I am honored to receive the 2017 Australian International Political Economy Network Richard Higgott Journal article prize. I would like to thank all who voted in the long listing process and the Selection Committee for their recognition. I also note that research of this nature is an ongoing collaborative process and I wish to thank and acknowledge all the workers, activists and factory managers who helped with data collection over the many years.
The special issue of Globalizations in which my paper was published, is focused on feminist global political economies of the everyday. The reality for millions of factory workers labouring around the world is a daily experience of depletion. I argue that it is these conditions of depletion that reproduces conditions of gendered worker disposability in the global economy.
“Depletion” is discussed in relation to social reproduction by Shirin Rai, Catherine Hoskyns and Dania Thomas (2014) and the gendered harms that arise from not recognising the value of unpaid domestic work, or providing inputs that can mitigate and lessen this harm. I had first come across their paper when examining unequal care burdens on women. What struck me about their argument was the close parallels to, and connections with, factory life in global supply chains. I began to formulate the idea that factories – and potentially, other workplaces – are also a site of depletion, based on my observations and experiences in Sri Lankan export processing zone factories.
Since 2003, I had been observing the labour relations system of one factory situated in the Katunayake zone. Katunayake was inaugurated in 1977 and open for business in 1978. By the time I arrived to complete my fieldwork, it was well established that the FTZ workforce was made up primarily of young women workers drawn from predominately rural Sinhalese communities around the country, except for the North-East which had become isolated from the rest of the country owing to a separatist war. Many women workers laboured for approximately five years before returning to their villages. These patterns are now changing (more ethnic diversity, more men and more married women), but the experience of depletion has not.
Inside the factory, during my initial year of participant observation, I worked as a ‘helper’ on a garment assembly line. My job involved standing for long periods and completing finishing tasks from about 8:00am – 6:00pm (without overtime). This included stringing the drawstring into pant waists, turning collars the right side and ensuring they were pointy, ironing folds into smaller fabric cuts, or fusing lining into small fabric cuts. When I began my participant observations, another new helper started at the same time as me. Kanchana was 17 at the time and came from an impoverished farming family in the Kurunegala district. Over the course of the year, I watched as she lost weight, became gaunt, developed dark circles under her eyes, and frequently described that she was ‘fit nah’ (literally, not fit). Night work, few opportunities to sit during working hours, continuous work with few breaks, poor nutrition and the sheer physicality of the work overcame her. Myself, I lost weight and developed a gastro issue from a lack of proper nutrition. Kanchana nonetheless was happy with her work – she was able to remit money for her brother’s education and give some money to her parents. I had witnessed the notion of ‘depletion’ play out on the body of my co-worker, but at the time, I did not make the broader connection to social reproduction.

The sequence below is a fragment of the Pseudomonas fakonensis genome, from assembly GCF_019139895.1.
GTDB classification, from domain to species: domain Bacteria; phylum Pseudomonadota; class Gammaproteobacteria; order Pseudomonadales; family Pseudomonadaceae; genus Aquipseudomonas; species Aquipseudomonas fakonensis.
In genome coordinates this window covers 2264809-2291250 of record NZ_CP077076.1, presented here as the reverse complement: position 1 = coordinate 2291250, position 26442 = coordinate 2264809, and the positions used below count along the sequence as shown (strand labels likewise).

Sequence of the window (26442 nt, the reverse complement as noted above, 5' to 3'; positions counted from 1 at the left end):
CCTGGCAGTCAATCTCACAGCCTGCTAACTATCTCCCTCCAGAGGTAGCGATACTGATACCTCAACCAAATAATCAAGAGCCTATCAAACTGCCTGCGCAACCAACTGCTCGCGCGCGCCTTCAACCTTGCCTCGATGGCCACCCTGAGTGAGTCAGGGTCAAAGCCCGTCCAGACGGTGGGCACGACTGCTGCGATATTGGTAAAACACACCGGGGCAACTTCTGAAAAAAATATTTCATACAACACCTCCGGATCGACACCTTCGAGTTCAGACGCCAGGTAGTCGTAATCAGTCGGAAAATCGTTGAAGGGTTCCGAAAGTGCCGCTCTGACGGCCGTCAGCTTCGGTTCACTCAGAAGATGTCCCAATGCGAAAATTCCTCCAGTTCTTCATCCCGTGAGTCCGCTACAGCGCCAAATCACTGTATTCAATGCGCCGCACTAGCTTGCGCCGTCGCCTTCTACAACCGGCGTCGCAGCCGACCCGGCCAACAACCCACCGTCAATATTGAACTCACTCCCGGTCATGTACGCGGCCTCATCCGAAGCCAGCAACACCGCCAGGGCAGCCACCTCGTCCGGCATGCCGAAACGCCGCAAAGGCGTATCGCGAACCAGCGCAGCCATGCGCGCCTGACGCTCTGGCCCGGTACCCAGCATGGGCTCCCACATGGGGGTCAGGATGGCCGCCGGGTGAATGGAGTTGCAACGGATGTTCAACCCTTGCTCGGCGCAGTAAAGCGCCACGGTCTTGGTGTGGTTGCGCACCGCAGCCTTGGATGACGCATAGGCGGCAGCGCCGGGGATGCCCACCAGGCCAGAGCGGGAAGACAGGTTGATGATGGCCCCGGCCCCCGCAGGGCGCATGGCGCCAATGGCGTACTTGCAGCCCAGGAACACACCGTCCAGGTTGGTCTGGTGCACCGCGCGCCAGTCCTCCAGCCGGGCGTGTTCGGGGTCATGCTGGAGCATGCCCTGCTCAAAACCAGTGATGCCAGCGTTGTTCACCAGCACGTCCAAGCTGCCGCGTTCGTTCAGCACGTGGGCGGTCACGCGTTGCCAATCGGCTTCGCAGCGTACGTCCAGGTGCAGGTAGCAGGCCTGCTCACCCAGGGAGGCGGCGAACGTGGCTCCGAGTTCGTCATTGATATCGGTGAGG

Revising my original fieldwork and subsequent data from my revisits to the factory over a decade, I began to see the intimate ties between social reproduction and production in the everyday experience of gendered depletion. My contention in the paper is that factory employment in global supply chains such as those in the apparel and garment sector provides inadequate replenishment for the expenditure of labour effort, causing gendered harm. Through this process, workers become devalued and ultimately disposable.
Furthermore, it is the misrecognition of the social reproductive work that sustains productive work that reinforces this harm. Social reproduction is vital to factory systems in Sri Lanka. Deficits and deprivations in rural and agrarian communities and households often drove women to take up factory employment. Before employment, women helped to sustain their households through unpaid care work, while after migration, remittances helped to improve their family’s housing and consumption patterns. Factory wages and worker provident funds were used by women to save for marriage which helped to purchase household items or provide seed capital for their future spouses and themselves. Inside the factory, employment systems were underscored by gendered paternalist policies that relied on reproducing social reproductive relations in efforts to control labour effort and commitment to the factory.
 I was allowed to sit on a small stool during slower periods and take breaks to take notes unlike the other helpers.